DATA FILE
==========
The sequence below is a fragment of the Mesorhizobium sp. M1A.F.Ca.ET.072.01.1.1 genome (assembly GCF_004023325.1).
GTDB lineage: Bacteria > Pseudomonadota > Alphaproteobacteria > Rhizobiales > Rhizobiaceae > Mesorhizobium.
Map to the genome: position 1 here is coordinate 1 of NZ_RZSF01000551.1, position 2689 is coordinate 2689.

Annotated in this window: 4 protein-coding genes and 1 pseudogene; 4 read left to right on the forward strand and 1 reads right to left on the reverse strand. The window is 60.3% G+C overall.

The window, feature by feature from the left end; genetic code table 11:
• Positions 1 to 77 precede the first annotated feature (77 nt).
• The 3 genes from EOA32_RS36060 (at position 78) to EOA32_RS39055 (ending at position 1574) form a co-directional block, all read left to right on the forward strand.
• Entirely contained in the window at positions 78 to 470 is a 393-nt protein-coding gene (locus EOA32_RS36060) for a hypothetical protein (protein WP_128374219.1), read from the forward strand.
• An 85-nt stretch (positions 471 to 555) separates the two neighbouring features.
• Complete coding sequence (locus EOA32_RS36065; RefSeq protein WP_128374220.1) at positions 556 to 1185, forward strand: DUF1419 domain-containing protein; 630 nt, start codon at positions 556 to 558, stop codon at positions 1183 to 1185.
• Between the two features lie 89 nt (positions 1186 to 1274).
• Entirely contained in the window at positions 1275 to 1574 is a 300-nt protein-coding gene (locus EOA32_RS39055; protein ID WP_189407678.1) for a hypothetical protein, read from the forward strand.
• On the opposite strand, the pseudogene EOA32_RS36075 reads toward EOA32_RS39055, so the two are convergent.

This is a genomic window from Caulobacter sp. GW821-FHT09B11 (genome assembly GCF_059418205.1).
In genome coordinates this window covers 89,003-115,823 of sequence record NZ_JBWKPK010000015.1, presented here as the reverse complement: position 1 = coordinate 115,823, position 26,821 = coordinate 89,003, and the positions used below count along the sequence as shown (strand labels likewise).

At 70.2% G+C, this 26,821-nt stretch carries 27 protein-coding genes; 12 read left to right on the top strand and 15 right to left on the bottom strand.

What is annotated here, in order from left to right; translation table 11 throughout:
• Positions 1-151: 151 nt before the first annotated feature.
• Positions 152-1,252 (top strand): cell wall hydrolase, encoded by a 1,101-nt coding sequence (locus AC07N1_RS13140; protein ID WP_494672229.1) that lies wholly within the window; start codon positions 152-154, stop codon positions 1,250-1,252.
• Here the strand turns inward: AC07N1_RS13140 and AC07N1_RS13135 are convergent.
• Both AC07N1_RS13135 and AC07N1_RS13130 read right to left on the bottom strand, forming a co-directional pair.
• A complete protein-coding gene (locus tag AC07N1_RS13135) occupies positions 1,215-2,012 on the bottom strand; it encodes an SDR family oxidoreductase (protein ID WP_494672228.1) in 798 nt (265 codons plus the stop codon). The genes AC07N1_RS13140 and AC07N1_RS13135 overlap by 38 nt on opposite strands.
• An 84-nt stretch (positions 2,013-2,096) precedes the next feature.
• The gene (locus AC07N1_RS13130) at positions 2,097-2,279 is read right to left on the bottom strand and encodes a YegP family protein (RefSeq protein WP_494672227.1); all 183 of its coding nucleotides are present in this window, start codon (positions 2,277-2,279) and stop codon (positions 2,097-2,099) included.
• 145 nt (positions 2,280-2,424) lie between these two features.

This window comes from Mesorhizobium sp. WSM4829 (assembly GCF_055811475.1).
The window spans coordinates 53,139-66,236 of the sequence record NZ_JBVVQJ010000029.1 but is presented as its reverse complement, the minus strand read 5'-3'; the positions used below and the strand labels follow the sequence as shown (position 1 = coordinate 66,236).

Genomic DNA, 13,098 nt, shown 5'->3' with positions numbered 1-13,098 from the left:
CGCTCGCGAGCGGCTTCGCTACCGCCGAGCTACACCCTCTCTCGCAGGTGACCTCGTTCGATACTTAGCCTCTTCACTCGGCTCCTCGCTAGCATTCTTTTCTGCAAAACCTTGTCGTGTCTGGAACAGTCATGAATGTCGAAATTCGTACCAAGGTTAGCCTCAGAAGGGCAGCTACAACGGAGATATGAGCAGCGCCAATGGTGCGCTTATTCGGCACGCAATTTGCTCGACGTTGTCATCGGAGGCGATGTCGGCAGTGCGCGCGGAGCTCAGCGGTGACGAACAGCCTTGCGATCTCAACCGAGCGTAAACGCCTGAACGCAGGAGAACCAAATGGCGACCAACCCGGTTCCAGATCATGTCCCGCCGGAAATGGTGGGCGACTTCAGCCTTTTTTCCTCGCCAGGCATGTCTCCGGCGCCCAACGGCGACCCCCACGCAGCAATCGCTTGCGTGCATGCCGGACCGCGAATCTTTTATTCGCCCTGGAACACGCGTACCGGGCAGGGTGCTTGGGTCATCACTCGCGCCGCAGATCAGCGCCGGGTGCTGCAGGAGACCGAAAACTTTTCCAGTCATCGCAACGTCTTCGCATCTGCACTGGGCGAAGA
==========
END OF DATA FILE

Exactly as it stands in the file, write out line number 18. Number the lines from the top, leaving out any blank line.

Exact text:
• Positions 1-151: 151 nt before the first annotated feature.